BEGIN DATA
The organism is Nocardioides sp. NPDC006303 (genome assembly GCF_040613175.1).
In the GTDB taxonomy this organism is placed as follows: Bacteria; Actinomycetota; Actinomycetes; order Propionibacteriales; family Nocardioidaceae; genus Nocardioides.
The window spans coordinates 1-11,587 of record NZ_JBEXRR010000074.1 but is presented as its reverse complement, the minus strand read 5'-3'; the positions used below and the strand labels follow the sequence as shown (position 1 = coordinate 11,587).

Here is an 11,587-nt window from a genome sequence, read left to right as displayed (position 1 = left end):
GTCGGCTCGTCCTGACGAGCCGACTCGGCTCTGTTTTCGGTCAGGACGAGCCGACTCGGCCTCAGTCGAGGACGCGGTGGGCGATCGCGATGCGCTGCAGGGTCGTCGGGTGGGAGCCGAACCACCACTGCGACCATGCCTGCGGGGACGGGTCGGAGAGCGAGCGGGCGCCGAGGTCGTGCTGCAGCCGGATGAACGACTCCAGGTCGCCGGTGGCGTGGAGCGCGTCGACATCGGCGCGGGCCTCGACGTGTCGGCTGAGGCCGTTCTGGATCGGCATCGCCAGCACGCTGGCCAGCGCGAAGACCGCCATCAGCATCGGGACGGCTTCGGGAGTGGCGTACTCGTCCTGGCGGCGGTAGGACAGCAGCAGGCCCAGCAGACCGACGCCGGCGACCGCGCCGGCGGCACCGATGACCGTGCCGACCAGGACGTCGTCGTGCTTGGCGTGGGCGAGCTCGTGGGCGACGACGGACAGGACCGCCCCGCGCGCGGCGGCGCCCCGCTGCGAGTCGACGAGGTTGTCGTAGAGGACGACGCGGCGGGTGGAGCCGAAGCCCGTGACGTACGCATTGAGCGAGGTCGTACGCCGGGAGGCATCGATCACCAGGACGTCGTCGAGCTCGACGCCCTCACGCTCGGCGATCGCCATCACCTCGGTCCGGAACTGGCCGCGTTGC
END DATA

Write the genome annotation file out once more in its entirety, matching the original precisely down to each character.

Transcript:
The organism is Nocardioides sp. NPDC006303 (genome assembly GCF_040613175.1).
In the GTDB taxonomy this organism is placed as follows: Bacteria; Actinomycetota; Actinomycetes; order Propionibacteriales; family Nocardioidaceae; genus Nocardioides.
The window spans coordinates 1-11,587 of record NZ_JBEXRR010000074.1 but is presented as its reverse complement, the minus strand read 5'-3'; the positions used below and the strand labels follow the sequence as shown (position 1 = coordinate 11,587).

Here is an 11,587-nt window from a genome sequence, read left to right as displayed (position 1 = left end):
GTCGGCTCGTCCTGACGAGCCGACTCGGCTCTGTTTTCGGTCAGGACGAGCCGACTCGGCCTCAGTCGAGGACGCGGTGGGCGATCGCGATGCGCTGCAGGGTCGTCGGGTGGGAGCCGAACCACCACTGCGACCATGCCTGCGGGGACGGGTCGGAGAGCGAGCGGGCGCCGAGGTCGTGCTGCAGCCGGATGAACGACTCCAGGTCGCCGGTGGCGTGGAGCGCGTCGACATCGGCGCGGGCCTCGACGTGTCGGCTGAGGCCGTTCTGGATCGGCATCGCCAGCACGCTGGCCAGCGCGAAGACCGCCATCAGCATCGGGACGGCTTCGGGAGTGGCGTACTCGTCCTGGCGGCGGTAGGACAGCAGCAGGCCCAGCAGACCGACGCCGGCGACCGCGCCGGCGGCACCGATGACCGTGCCGACCAGGACGTCGTCGTGCTTGGCGTGGGCGAGCTCGTGGGCGACGACGGACAGGACCGCCCCGCGCGCGGCGGCGCCCCGCTGCGAGTCGACGAGGTTGTCGTAGAGGACGACGCGGCGGGTGGAGCCGAAGCCCGTGACGTACGCATTGAGCGAGGTCGTACGCCGGGAGGCATCGATCACCAGGACGTCGTCGAGCTCGACGCCCTCACGCTCGGCGATCGCCATCACCTCGGTCCGGAACTGGCCGCGTTGC